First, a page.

Umberto Eco is a famous scholar-novelist, and Cardinal Martini is a famous scholar-bishop. Eco is an urbane ex-Catholic. Cardinal Martini is an urbane prince of the Church. Belief or Nonbelief?, a little book of eight chapters, is a dialogue between them, first published by an Italian newspaper. Each author writes four alternating chapters addressing the hopes of humanity at the dawn of a new millennium, the question of the beginning of human life, the role of the Church, and how we can know Truth.
Belief or Non Belief? is a good idea, but it suffers from a couple of problems. The format and content are too obviously recycled newspaper articles. While the engaging, popular style is welcome, the necessary brevity of each chapter means arguments cannot be developed, and the reader is left vaguely dissatisfied. It would have been better if the authors had expanded the project. Both men write well in a sophisticated and polite Italian style that is entertaining at first, but it soon sounds artificial to the English reader. Finally, there are some difficulties in translation: for example, "illumination" is used instead of "enlightenment" and "layman" is consistently used where "non-Catholic" is probably intended. Despite these criticisms, Belief or Nonbelief? is a sharp little book giving a fresh perspective on age-old questions. --Dwight Longenecker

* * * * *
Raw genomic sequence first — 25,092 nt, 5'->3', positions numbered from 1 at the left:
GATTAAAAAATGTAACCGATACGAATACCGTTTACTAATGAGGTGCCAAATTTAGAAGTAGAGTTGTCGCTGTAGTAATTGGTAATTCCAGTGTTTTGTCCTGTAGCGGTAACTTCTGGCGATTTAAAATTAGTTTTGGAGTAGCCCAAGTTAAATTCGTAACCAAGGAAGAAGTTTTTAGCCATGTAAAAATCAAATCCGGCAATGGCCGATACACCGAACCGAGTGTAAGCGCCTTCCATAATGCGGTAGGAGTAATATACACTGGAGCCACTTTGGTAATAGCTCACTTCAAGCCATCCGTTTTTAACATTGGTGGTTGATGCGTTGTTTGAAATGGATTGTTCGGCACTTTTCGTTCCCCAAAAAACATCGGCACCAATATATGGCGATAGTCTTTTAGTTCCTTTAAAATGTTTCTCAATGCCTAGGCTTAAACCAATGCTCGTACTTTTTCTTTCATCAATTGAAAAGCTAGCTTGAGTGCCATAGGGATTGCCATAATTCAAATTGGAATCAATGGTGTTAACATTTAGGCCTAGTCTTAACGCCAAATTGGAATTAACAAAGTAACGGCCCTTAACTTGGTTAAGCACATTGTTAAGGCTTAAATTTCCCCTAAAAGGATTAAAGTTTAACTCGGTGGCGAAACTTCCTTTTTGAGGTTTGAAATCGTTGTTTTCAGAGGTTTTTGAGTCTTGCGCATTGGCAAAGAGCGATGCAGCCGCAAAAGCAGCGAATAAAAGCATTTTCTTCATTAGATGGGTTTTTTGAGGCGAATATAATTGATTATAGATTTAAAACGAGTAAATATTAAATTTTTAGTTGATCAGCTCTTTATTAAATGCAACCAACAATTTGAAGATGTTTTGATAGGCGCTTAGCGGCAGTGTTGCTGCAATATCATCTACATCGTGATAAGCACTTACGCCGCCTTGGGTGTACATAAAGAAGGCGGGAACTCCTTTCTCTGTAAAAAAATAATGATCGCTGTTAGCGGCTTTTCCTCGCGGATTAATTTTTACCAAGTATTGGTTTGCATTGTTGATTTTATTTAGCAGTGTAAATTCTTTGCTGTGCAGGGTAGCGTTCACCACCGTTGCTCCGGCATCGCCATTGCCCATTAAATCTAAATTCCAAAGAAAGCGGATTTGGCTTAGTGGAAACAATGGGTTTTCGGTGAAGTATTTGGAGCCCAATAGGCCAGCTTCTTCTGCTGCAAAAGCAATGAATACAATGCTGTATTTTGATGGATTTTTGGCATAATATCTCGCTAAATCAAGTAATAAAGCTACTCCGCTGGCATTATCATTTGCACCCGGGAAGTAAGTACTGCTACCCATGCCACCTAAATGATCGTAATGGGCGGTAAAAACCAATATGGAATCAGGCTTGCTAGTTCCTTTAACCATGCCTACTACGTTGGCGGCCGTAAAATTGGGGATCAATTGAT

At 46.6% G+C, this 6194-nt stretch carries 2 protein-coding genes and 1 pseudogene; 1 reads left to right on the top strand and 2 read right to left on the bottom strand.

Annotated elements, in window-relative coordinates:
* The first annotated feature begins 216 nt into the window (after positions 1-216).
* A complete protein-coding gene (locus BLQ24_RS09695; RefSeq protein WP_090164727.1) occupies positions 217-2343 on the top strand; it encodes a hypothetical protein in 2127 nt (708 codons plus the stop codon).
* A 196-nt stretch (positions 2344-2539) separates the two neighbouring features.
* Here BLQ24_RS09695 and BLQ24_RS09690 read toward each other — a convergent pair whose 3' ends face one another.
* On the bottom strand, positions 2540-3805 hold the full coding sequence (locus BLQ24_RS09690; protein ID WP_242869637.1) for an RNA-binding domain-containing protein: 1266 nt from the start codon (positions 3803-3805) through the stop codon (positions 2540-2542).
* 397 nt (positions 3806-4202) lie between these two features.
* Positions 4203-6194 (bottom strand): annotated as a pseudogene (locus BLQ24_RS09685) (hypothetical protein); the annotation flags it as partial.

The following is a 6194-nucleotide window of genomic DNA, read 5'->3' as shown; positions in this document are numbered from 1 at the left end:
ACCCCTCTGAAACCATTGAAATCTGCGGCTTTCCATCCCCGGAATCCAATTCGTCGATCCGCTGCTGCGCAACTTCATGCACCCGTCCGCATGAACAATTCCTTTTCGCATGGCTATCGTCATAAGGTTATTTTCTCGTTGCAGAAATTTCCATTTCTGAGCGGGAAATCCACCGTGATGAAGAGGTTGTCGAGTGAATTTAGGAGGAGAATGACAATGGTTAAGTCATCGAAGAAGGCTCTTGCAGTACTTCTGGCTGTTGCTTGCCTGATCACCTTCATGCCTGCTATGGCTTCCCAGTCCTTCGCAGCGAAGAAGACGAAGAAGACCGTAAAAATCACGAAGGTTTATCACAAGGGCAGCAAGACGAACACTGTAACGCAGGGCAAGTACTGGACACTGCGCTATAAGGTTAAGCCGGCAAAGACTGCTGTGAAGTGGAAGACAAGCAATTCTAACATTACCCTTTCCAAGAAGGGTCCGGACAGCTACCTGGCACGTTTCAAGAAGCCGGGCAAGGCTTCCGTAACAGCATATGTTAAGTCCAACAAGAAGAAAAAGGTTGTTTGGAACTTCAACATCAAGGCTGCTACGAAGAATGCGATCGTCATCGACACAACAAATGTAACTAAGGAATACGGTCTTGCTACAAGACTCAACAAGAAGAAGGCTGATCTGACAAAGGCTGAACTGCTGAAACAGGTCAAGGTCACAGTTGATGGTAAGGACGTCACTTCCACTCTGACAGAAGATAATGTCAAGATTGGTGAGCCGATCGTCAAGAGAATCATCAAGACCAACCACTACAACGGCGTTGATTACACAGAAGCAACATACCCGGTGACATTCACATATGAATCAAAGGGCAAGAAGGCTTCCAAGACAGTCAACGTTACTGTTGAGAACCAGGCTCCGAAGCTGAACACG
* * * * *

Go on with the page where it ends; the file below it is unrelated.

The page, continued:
--This text refers to an out of print or unavailable edition of this title.
From Library Journal
This is no contest between debating opponents seeking to score rhetorical knockouts; instead, it's just two thoughtful people who respectfully listen to what the other has to say about faith. The nonbeliever is Eco, renowned semiotician and author of The Name of the Rose. The believer is the Archbishop of Milan. In these letters, originally run in an Italian newspaper, they address topics that divide official Catholic from contemporary secular opinion. First, the cardinal answers Eco's inquiries on hope and apocalyptic expectation, on when life begins, and on why the Church does not ordain women. There are no surprises here, except perhaps in Martini's nuanced "wait and see" response to the last question. Then, in the book's best exchange, Eco replies to the cardinal's question of how those who do not believe in God can be committed to moral absolutes. Would that all "confrontations" between belief and unbelief were so informed and instructive. Recommended for all public libraries.
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-Steve Young, Montclair State Univ., NJ
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